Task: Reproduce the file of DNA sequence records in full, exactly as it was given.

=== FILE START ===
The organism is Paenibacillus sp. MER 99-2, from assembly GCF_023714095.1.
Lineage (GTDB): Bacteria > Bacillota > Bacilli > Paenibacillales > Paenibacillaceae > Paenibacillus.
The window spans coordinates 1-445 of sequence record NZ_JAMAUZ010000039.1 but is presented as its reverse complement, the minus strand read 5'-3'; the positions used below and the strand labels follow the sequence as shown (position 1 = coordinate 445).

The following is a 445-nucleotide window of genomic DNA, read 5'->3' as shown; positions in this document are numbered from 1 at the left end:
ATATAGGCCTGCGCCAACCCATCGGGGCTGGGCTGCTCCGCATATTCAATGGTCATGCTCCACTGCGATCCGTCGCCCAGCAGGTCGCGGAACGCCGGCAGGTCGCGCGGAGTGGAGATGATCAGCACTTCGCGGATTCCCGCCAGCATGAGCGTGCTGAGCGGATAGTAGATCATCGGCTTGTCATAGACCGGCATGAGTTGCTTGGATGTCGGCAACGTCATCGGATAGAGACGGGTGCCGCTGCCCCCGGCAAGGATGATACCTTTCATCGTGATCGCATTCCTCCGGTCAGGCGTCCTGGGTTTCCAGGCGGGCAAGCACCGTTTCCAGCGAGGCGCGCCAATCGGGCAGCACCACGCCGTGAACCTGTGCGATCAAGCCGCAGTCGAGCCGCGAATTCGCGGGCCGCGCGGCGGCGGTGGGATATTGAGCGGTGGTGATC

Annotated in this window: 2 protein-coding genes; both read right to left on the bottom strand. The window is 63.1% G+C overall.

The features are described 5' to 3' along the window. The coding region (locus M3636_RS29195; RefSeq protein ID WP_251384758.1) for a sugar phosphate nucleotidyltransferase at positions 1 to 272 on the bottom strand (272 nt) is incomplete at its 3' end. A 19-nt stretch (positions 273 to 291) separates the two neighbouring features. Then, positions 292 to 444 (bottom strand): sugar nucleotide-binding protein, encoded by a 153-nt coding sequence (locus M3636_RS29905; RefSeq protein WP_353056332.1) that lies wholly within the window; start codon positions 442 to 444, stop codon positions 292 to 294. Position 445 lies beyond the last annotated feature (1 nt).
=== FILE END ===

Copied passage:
The organism is Paenibacillus sp. MER 99-2, from assembly GCF_023714095.1.
Lineage (GTDB): Bacteria > Bacillota > Bacilli > Paenibacillales > Paenibacillaceae > Paenibacillus.
The window spans coordinates 1-445 of sequence record NZ_JAMAUZ010000039.1 but is presented as its reverse complement, the minus strand read 5'-3'; the positions used below and the strand labels follow the sequence as shown (position 1 = coordinate 445).

The following is a 445-nucleotide window of genomic DNA, read 5'->3' as shown; positions in this document are numbered from 1 at the left end:
ATATAGGCCTGCGCCAACCCATCGGGGCTGGGCTGCTCCGCATATTCAATGGTCATGCTCCACTGCGATCCGTCGCCCAGCAGGTCGCGGAACGCCGGCAGGTCGCGCGGAGTGGAGATGATCAGCACTTCGCGGATTCCCGCCAGCATGAGCGTGCTGAGCGGATAGTAGATCATCGGCTTGTCATAGACCGGCATGAGTTGCTTGGATGTCGGCAACGTCATCGGATAGAGACGGGTGCCGCTGCCCCCGGCAAGGATGATACCTTTCATCGTGATCGCATTCCTCCGGTCAGGCGTCCTGGGTTTCCAGGCGGGCAAGCACCGTTTCCAGCGAGGCGCGCCAATCGGGCAGCACCACGCCGTGAACCTGTGCGATCAAGCCGCAGTCGAGCCGCGAATTCGCGGGCCGCGCGGCGGCGGTGGGATATTGAGCGGTGGTGATC

Annotated in this window: 2 protein-coding genes; both read right to left on the bottom strand. The window is 63.1% G+C overall.

The features are described 5' to 3' along the window. The coding region (locus M3636_RS29195; RefSeq protein ID WP_251384758.1) for a sugar phosphate nucleotidyltransferase at positions 1 to 272 on the bottom strand (272 nt) is incomplete at its 3' end. A 19-nt stretch (positions 273 to 291) separates the two neighbouring features. Then, positions 292 to 444 (bottom strand): sugar nucleotide-binding protein, encoded by a 153-nt coding sequence (locus M3636_RS29905; RefSeq protein WP_353056332.1) that lies wholly within the window; start codon positions 442 to 444, stop codon positions 292 to 294. Position 445 lies beyond the last annotated feature (1 nt).